A custom-designed acrylic inner collecting jar (My Reef Creations, USA) serves as primary containment for the fishes, and was designed to fit snugly within the water filter housing (Figure 3). This inner collecting jar has a series of 6 mm perforations in both ends, allowing for water to flow from top to bottom through the entire length of the SubCAS. It also has a hinged access door secured with a Velcro lock. Divers add fishes to the collecting jar through this door. One end can be completely removed by unscrewing 3 plastic thumb screws. The various components of the hyperbaric chamber are shown in Figures 13, and component part numbers and manufacturers are listed in Supplementary Table 1.


Figure 3. The custom-designed inner collecting jar, showing: (A) the hinged access door that divers use when collecting fishes, (B) the Velcro “lock” for the access door, (C) the submersible depth gauge and (D) the small holes for channeling water flow through the jar during decompression.

The chambers are connected to a filtered and temperature-controlled reservoir, essentially a temporary aquarium holding system (Figure 4). Water circulation to the chambers is provided by a high-pressure pump (SHURflo model 9325-043-101, Pentair Filtration, Inc., USA). Water supply can be routed to multiple chambers in parallel through a control manifold assembly and 12 mm diameter plastic tubing and fittings (John Guest Super Speedfit, John Guest USA Inc., USA). It is critical that all fittings and tubing have a pressure-rating of at least 6.9 bar, and preferably 10.3 bar. An adjustable pressure control valve (Plastomatic RVDM In-line Pressure Relief Valve, PVC/EPDM Thd, Indelco Plastics Corporation, USA) allows the chamber operator to control the working pressure of the system. The working pressure, which equates to the virtual depth of the fishes within the chamber, is monitored by an in-line pressure gauge located adjacent to the pressure control valve, as well as submersible depth gauges located in each inner collecting jar.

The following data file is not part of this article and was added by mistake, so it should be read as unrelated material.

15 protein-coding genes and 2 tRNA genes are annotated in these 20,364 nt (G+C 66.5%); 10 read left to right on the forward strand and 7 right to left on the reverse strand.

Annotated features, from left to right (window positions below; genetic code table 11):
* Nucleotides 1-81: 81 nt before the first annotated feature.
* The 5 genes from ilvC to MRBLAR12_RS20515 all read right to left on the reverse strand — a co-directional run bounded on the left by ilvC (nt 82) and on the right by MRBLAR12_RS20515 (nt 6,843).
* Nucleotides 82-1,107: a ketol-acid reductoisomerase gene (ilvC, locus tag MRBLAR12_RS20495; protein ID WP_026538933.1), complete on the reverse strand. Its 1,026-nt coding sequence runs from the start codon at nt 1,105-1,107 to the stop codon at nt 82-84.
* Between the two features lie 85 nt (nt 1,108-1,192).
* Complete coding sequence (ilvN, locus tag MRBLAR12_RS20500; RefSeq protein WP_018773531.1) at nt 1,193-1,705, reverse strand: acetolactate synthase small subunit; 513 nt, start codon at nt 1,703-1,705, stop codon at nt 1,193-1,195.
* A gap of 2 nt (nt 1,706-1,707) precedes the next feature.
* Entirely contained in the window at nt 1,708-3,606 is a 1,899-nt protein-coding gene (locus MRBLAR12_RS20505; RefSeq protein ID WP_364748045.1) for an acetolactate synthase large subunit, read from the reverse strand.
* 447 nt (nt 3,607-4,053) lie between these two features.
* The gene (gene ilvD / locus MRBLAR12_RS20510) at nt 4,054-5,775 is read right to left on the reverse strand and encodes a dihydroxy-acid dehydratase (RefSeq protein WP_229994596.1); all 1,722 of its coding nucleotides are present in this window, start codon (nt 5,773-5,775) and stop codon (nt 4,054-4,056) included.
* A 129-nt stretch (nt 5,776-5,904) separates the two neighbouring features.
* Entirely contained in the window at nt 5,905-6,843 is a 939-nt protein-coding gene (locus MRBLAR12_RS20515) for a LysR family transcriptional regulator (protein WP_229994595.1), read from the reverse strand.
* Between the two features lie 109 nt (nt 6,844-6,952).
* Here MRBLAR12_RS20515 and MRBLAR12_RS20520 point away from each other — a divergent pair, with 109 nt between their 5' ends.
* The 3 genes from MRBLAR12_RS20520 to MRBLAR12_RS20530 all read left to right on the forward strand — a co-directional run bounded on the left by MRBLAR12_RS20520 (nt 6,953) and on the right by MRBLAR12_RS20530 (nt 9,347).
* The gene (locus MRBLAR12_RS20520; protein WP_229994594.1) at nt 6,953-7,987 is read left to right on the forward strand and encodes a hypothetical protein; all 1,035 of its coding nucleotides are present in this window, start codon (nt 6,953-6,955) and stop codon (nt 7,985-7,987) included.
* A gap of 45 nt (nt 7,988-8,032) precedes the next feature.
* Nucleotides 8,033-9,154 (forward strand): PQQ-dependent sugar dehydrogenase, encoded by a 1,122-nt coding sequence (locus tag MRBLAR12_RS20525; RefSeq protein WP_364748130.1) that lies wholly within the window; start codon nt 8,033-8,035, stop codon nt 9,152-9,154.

Figure 4. Schematic of the hyperbaric chamber in field use, showing: (A) pair of hyperbaric chambers containing mesophotic fishes, (B) seawater reservoir, (C) high-pressure pump (D) control manifold with in-line pressure gauge and adjustable pressure control valve, (E) aquarium life support equipment for filtration and temperature control. Arrows indicate water flow direction. Black lines denote 6 mm water supply tubing, gray lines represent 12 mm water discharge tubing, and the dashed line signifies the 6 mm bypass tubing connection. Circles marked with diagonal lines represent the valves used for flow-control and to isolate the chambers.

Collecting and Surfacing Fishes